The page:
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Jewish World Review April 10, 2001 / 17 Nissan, 5761

James Lileks

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Consumer Reports

Boys will be boys. And that's the problem -- IT'S difficult to underestimate the noxious effect popular culture has on our children, but sometimes it's easy to tell when something is horribly wrong.

In a Fargo, North Dakota elementary school, a fourth-grader was observed drawing a scene of unimaginable horrors: death by drowning, death by explosions, death by crushing, death by impalement, etc. He cheerfully admitted he got the idea from a movie --- a film shown in prime-time with no warnings. Here's the frightening part: no disciplinary action was taken. No counselors were called. The parents weren't even notified.

Why? Because it was the mid-sixties, that's why. The fourth-grader was your author, and he was drawing a picture of the Titanic sinking, complete with a sea of stick figures in peril, exploding boilers, etc. "A Night To Remember," which was the Titanic movie before "Titanic," had been on the previous weekend. No one thought the drawing was particularly horrible -- aside from its manifest aesthetic deficiencies -- because this was what little boys often did. Give them a stick, and they'll draw a line in the sand. Give them a carrot, and it's a pistol barrel. Give them paper and pencil, and vast armies perish, if only in pictoral fashion.

Boys will be boys. And that's the problem.

In West Monroe, LA, a boy has been disciplined for drawing a gun. Not "drawing" in the old High-Noon slap-leather sense, either; he put pencil to paper, probably stuck out his tongue to indicate concentration, and drew a soldier with a gun. Of course he was punished; why should we be surprised? In the recent stories of expulsions and suspensions, it's part of a natural sequence. In January a Jonesboro, Ark. child was suspended for pointing a chicken leg as a gun. (Fried chicken perhaps - cooked in Smith & Wesson oil!) In March two boys in Irvington, N.J. were charged with "terroristic threats" because they waved paper guns. Now a drawing lands you in the principal's office. It'll be okay to draw the Washington Monument - even though he was a slaveowner - but don't point it at anyonel lest you violate the zero tolerance policy on sharp obelisks.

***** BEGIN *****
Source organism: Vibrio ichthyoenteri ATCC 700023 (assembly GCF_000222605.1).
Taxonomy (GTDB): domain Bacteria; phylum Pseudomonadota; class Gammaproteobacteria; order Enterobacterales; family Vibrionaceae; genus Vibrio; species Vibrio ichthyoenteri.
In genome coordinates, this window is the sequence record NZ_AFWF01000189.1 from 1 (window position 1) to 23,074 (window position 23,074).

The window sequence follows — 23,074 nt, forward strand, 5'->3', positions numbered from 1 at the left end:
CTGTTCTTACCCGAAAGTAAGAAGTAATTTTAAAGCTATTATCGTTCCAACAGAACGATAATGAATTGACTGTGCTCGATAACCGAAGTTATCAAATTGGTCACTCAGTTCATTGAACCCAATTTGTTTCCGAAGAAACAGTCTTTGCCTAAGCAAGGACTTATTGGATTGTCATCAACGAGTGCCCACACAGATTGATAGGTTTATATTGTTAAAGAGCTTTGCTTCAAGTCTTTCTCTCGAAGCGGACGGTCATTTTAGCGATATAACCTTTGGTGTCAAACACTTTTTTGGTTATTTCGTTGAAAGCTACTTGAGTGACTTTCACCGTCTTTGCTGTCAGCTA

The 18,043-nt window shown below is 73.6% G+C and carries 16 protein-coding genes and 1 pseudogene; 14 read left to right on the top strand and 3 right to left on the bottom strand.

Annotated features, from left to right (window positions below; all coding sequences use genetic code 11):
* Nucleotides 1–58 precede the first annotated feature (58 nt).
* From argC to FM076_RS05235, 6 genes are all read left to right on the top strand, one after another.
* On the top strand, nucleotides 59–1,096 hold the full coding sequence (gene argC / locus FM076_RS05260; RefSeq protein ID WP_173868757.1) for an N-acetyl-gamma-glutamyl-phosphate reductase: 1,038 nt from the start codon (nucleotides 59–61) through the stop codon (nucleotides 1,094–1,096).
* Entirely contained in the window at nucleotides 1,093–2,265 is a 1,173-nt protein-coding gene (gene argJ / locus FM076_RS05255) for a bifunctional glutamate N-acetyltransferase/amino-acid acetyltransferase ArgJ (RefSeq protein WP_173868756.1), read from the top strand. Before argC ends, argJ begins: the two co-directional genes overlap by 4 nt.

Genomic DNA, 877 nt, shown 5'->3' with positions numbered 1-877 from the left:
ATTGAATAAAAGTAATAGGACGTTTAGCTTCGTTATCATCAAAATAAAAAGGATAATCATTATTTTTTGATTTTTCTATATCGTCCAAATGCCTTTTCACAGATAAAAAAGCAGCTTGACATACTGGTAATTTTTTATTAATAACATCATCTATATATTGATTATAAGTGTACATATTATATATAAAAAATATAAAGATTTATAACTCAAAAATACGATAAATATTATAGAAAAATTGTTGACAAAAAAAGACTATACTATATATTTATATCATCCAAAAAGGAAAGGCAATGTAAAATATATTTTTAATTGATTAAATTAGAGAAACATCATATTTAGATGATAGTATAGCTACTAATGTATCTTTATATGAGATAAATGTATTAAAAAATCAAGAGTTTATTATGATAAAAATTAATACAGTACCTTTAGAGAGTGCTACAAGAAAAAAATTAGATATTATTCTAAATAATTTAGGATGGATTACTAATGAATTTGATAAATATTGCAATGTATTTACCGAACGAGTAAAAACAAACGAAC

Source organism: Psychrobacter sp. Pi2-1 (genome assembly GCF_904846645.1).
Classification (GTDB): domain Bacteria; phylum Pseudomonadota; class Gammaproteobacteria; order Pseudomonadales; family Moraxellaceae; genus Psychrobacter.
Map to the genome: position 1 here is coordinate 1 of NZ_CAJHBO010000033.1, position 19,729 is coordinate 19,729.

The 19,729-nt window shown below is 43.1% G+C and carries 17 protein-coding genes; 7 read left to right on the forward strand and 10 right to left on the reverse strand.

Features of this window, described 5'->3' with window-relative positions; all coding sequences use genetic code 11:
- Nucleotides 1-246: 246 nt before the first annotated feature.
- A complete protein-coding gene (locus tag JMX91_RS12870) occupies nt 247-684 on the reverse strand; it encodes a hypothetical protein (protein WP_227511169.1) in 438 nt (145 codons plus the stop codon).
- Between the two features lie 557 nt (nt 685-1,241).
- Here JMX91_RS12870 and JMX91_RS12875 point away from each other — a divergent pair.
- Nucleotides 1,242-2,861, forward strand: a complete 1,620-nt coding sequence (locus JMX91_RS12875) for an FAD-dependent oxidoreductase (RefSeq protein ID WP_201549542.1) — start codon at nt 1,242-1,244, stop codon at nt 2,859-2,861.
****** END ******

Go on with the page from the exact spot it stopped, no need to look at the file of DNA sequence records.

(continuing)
The disciplined gun-drawer showed other worrisome symptoms: he drew a GI in full camo, a tribute to a relative in the service. And the kid had drawn a fort, stockpiled with weaponry - including typical little-boy flourishes like "5,000 knives." Said the school principal, Edward Davis: "It had hand grenades, knives and guns. We have zero tolerance for drawings with guns. We can't tolerate anything that has to do with guns or knives."

It would be interesting to eavesdrop on their history lesson. "And then came the Civil War. The class from the North met the class from the South and they were very mad at each other. And what do we do when we're mad at someone?"

"We turn a frown into a hug," the class responds like a chorale of bored robots.

"That's right!" says Teacher. "And the hug was called ŚReconstruction.'" So much for the 19th century. Let's move along to the 60s, the crucible of the Anti Bad-Thoughts Movement, and learn the best kind of flower to stick in the barrel of a National Guardsman's rifle. Except we don't call them rifles; they're owie-poles.

At some point, education requires facing unpleasant realities: there were, at several key junctures of human development, guns. And knives and bombers and gas ovens and gigantic mushroom clouds over dense population areas. This isn't to say that fourth graders need their faces ground in the misery of human perfidity; nor should schools turn a blind eye to young twitchy loners-in-training. But "zero-tolerance" rules demonize inert objects so school administrators can have an easy response, uniformly applied. Doesn't matter if it criminalizes gestures. Doesn't matter if it has the effect of stigmatizing the very nature of bumptuous boyhood - in the eyes of a increasingly feminized culture, that's something that needs stifling, anyway.

Cultures that teach their children soldiers are bad are eventually forced to confront cultures with bad soldiers. Oh, you naughty Red Chinese soldiers swarming into Taiwan - you've earned a time out! You didn't say please and you all have guns.

Hard for a modern educator to tell which is worse.

JWR contributor James Lileks is a columnist for the Minneapolis Star Tribune. Comment by clicking here.


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© 2000, James Lileks